Thursday, May 3, 2012

Suthers blames MMJ for rise in teen marijuana use

Posted By on Thu, May 3, 2012 at 1:13 PM

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In a news release sent yesterday, Colorado Attorney General John Suthers made it clear that his feelings toward medical marijuana are as hostile as ever. This time, he blames a report from the Partnership at Drugfree.org showing a lower perception of risk associated with marijuana use, as well as increased use among teens overall, on MMJ.

"Suthers said today’s report underlines again that the increased availability and acceptability of marijuana in Colorado has dire implications for future drug-use rates," reads the release. "The Attorney General urged state lawmakers to respond to the overwhelming evidence that the increasing prevalence and proliferation of medical marijuana are having negative effects on youth."

Not sure Suthers has been paying attention, but a majority of state lawmakers have supported Colorado's MMJ industry at every turn. (Of course, the veracity of this depends on how you view the THC DUI bill currently being considered in the House.)

Either way, the Partnership Attitude Tracking Study, as it's called, says "nearly half of teens (47 percent) have ever used marijuana — a 21 percent increase since 2008. Additionally, two out of every five teens (39 percent) have tried marijuana in the past year, up from 31 percent in 2008."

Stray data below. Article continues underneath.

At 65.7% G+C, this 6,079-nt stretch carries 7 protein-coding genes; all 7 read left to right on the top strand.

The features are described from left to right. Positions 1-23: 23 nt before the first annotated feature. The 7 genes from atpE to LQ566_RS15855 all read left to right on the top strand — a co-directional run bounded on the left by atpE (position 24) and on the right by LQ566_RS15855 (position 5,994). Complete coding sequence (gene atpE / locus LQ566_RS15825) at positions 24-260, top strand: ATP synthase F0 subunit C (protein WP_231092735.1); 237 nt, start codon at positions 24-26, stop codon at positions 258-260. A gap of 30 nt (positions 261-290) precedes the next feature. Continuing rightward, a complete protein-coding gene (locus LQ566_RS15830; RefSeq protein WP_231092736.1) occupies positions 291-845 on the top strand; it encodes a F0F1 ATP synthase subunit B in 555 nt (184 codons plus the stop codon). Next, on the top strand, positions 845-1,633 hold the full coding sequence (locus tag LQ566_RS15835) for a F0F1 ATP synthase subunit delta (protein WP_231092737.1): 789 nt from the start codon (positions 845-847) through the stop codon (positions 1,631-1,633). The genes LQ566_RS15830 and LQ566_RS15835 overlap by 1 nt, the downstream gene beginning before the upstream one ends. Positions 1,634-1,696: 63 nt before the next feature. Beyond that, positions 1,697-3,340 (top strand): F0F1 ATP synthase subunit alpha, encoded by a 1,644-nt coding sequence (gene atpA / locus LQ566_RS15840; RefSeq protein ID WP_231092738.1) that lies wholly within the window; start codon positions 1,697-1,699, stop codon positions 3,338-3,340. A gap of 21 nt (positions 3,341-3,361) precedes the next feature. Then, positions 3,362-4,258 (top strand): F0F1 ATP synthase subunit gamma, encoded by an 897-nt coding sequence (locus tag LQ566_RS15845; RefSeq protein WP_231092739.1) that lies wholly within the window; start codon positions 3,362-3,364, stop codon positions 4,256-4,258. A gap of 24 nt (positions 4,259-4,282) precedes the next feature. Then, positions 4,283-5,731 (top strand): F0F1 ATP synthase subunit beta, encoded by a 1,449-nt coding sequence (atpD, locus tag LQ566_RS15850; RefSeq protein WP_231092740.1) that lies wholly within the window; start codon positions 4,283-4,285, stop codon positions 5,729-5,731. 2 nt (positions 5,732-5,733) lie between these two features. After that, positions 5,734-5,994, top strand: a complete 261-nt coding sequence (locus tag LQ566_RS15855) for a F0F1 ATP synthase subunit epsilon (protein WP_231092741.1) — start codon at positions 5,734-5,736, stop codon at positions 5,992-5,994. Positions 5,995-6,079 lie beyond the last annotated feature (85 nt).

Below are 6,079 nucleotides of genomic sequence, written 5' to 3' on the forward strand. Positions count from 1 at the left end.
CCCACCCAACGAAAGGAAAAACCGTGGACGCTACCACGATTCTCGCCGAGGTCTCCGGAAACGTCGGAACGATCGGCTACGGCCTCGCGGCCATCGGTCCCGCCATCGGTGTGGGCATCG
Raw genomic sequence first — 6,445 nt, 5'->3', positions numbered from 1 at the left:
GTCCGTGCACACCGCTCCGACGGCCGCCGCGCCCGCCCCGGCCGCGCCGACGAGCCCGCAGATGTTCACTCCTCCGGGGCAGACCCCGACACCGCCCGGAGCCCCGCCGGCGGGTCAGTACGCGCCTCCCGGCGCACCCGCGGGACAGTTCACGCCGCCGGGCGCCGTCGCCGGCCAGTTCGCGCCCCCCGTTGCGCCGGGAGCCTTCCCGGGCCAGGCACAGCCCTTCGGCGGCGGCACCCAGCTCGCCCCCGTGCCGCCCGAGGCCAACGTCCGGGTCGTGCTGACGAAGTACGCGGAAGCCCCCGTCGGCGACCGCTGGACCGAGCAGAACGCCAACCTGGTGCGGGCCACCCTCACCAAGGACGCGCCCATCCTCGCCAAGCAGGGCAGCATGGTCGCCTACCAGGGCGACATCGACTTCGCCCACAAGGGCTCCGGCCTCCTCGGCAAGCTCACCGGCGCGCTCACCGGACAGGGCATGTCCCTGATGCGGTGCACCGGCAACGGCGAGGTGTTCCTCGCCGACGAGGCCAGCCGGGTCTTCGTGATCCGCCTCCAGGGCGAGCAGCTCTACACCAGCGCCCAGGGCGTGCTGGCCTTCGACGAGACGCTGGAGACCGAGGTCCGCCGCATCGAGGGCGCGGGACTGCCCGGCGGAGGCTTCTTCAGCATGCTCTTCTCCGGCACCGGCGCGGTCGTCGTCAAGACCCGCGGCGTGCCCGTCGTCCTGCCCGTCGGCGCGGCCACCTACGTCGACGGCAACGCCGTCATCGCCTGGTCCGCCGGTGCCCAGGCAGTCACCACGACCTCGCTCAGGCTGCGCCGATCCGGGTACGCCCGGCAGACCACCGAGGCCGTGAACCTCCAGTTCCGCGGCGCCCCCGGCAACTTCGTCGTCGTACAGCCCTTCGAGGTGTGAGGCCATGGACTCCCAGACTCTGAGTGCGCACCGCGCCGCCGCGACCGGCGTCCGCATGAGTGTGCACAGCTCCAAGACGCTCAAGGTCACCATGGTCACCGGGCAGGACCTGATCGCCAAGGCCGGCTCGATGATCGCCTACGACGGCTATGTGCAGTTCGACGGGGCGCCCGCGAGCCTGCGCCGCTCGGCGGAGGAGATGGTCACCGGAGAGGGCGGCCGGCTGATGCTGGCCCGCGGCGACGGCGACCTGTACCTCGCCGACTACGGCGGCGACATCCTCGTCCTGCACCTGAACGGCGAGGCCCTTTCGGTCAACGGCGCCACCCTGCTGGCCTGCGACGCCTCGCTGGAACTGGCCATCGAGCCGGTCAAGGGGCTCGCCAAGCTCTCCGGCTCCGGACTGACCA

“Given the path Colorado has gone down — creating a marijuana industry far beyond what the voters approved in Amendment 20 — this growth in teenage marijuana use and the diminished perception of risk are highly predictable,” says Suthers in the release. “I would encourage Colorado policymakers to consider the trajectory we are on as they consider future marijuana laws and policies.”

Interestingly, in a bit of selective reading, Suthers neglects to make an outraged statement regarding another clearly outlined stat about your nation's youth.

"Abuse of prescription medicine remains high but may be plateauing," the report reads. "However, parents do not appear to be contributing to this decline. They are not more likely to communicate the risks of prescription medicine abuse to their kids, they are not safeguarding medicines, and they are increasingly misusing or abusing prescription medications themselves."

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